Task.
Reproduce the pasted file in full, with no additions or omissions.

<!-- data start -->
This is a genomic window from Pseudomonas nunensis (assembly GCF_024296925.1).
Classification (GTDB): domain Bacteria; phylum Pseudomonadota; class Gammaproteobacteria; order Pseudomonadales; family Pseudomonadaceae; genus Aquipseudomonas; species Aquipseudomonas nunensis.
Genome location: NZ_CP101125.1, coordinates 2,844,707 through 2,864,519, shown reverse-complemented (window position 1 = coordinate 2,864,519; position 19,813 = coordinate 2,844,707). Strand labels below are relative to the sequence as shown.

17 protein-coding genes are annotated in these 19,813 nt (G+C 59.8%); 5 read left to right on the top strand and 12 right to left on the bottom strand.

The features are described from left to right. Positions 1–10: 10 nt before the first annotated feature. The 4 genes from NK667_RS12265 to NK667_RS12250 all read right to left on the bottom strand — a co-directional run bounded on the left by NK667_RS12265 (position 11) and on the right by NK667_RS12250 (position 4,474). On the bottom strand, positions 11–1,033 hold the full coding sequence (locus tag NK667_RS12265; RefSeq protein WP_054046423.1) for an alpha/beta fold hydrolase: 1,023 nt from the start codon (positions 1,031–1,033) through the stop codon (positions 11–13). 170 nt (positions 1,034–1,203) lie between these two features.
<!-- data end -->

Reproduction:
This is a genomic window from Pseudomonas nunensis (assembly GCF_024296925.1).
Classification (GTDB): domain Bacteria; phylum Pseudomonadota; class Gammaproteobacteria; order Pseudomonadales; family Pseudomonadaceae; genus Aquipseudomonas; species Aquipseudomonas nunensis.
Genome location: NZ_CP101125.1, coordinates 2,844,707 through 2,864,519, shown reverse-complemented (window position 1 = coordinate 2,864,519; position 19,813 = coordinate 2,844,707). Strand labels below are relative to the sequence as shown.

17 protein-coding genes are annotated in these 19,813 nt (G+C 59.8%); 5 read left to right on the top strand and 12 right to left on the bottom strand.

The features are described from left to right. Positions 1–10: 10 nt before the first annotated feature. The 4 genes from NK667_RS12265 to NK667_RS12250 all read right to left on the bottom strand — a co-directional run bounded on the left by NK667_RS12265 (position 11) and on the right by NK667_RS12250 (position 4,474). On the bottom strand, positions 11–1,033 hold the full coding sequence (locus tag NK667_RS12265; RefSeq protein WP_054046423.1) for an alpha/beta fold hydrolase: 1,023 nt from the start codon (positions 1,031–1,033) through the stop codon (positions 11–13). 170 nt (positions 1,034–1,203) lie between these two features.